Objective: Recently we reported the prevalence of thromboembolism in patients who underwent the Fontan procedure and its modifications. Although hemodynamic factors may well contribute to thromboembolism, recent evidence suggests that coagulation factor abnormalities may also play a role. We therefore set out to investigate the coagulation status in a group of patients who had undergone the Fontan procedure.
Methods: The study population consists of 20 children who had undergone the Fontan procedure and its modifications. They were examined for coagulation factor abnormalities. Concentrations of serum albumin, total protein, and liver enzymes were also measured. The median age at the time of the operation was 6.2 years (17 months to 8 years) with a male/female ratio of 2.3:1. The median time from the Fontan repair was 4.9 years (18 to 76 months).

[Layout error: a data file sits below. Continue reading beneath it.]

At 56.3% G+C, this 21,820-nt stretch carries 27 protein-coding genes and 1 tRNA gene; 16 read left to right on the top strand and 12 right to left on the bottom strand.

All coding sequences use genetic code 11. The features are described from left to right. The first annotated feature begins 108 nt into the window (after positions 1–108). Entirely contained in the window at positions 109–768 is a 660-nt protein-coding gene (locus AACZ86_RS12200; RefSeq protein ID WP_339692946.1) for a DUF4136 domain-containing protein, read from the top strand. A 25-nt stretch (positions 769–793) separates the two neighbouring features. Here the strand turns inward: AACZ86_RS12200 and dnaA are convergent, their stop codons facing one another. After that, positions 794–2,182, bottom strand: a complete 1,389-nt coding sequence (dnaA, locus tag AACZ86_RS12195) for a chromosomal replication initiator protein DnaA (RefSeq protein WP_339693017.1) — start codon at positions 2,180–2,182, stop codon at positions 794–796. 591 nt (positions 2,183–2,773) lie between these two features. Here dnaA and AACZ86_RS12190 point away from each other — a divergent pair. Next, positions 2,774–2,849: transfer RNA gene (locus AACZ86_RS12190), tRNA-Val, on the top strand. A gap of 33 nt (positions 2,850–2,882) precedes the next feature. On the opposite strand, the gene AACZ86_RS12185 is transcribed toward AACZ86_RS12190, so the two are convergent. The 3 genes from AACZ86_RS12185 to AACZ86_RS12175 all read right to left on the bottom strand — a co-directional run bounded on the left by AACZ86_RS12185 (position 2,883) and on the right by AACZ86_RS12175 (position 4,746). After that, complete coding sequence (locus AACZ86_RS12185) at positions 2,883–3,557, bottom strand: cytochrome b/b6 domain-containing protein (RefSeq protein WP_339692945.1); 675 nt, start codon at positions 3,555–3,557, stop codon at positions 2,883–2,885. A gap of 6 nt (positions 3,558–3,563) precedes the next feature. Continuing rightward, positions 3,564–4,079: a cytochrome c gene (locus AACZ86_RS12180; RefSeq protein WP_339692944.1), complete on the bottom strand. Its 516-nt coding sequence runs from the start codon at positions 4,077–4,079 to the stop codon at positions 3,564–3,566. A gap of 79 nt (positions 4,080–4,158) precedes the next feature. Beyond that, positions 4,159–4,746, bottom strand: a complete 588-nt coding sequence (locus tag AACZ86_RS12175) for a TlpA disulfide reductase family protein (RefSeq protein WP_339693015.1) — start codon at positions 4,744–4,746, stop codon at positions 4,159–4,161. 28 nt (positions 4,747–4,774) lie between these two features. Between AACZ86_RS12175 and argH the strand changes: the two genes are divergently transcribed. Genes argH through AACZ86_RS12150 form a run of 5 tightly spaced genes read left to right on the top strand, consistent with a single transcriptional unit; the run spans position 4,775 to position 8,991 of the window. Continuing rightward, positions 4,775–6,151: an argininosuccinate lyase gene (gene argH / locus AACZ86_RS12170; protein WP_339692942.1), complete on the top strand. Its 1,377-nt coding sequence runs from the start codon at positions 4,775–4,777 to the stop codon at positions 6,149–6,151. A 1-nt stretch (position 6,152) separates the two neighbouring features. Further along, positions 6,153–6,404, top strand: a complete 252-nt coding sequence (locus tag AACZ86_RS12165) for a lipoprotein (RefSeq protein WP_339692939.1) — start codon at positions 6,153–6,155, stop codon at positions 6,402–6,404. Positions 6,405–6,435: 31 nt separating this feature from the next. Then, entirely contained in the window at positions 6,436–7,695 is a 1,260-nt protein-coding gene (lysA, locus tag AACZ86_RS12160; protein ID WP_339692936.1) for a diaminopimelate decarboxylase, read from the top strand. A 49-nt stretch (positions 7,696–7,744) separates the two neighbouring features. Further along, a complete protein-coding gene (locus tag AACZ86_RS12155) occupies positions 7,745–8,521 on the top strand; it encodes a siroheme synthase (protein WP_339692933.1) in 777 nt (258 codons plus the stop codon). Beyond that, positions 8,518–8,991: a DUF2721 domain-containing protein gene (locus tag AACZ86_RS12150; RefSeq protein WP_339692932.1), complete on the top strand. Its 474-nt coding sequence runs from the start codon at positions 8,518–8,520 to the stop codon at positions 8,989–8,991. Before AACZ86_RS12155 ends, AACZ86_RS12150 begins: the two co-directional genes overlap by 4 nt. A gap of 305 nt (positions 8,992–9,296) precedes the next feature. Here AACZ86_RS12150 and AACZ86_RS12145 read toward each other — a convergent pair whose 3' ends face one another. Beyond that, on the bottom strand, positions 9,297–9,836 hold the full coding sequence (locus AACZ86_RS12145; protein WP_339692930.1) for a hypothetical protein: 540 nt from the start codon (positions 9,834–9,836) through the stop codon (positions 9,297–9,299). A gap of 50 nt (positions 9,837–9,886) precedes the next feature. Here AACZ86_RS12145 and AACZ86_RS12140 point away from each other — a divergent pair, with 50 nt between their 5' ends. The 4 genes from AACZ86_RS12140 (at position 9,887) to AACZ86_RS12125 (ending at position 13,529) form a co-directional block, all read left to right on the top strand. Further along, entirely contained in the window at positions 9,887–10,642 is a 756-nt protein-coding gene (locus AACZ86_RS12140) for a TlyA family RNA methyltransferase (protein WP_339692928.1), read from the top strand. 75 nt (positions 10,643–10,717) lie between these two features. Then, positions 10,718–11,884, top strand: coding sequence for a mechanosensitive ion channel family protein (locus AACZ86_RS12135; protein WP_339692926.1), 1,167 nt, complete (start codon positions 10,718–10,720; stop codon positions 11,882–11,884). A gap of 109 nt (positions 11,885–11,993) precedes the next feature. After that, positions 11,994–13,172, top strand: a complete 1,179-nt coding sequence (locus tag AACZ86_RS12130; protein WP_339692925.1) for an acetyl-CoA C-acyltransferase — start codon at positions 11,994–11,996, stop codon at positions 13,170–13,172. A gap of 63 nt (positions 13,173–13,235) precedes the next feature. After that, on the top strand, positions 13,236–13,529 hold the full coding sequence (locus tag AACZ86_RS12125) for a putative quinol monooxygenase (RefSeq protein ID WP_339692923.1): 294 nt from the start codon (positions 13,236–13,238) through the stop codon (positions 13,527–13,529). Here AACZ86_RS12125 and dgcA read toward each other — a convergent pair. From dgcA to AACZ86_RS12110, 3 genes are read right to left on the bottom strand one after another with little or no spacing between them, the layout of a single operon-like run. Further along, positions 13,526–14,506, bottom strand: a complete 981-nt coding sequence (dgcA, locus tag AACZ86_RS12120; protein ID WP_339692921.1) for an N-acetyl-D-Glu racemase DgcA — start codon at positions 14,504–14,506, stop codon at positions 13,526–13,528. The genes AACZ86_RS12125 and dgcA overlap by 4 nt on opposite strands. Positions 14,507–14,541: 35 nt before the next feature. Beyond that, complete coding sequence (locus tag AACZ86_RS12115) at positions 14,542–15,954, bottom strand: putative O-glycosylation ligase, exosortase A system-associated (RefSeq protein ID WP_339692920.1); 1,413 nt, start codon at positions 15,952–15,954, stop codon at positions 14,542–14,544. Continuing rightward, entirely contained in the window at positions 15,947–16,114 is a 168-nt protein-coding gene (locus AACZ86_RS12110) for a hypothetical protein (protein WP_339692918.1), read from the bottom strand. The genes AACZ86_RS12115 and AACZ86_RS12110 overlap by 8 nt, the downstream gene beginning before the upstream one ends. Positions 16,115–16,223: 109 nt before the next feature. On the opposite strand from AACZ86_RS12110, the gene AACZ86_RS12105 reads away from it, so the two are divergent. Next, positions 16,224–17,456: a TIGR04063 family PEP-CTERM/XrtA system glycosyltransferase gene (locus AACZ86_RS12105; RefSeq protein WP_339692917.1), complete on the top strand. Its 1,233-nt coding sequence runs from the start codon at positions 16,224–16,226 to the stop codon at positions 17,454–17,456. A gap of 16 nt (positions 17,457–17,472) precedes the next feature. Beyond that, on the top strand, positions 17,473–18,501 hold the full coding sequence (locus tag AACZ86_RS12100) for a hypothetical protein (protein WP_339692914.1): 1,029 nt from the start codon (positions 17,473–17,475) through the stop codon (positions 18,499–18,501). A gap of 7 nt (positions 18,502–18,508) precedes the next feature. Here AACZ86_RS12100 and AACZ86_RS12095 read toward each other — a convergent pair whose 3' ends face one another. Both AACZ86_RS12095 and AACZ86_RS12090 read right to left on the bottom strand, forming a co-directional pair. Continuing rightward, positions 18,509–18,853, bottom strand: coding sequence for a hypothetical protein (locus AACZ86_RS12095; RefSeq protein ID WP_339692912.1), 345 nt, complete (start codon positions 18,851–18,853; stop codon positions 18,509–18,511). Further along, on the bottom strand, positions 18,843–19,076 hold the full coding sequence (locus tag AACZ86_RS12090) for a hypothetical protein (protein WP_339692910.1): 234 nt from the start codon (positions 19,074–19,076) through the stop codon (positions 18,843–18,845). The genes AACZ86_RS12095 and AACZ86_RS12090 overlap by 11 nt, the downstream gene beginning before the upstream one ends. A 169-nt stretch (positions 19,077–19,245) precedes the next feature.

Results: Protein C (p < 0.001), protein S (p < 0.02), and factor VII (p < 0.001) were significantly lower than the normal range. The changes in serum albumin and total protein and factors II, IX, and X were not significant.
Conclusions: It is possible that deficiency in protein C, protein S, and factor VII partly account for the prevalence of thromboembolism after Fontan-type repairs. The risk of long-term anticoagulation should be weighed against the best palliative procedure for these patients. We suggest that reduced protein C, protein S, and factor VII levels in this group of patients should be regarded as risk factors and that such patients should be treated with anticoagulants.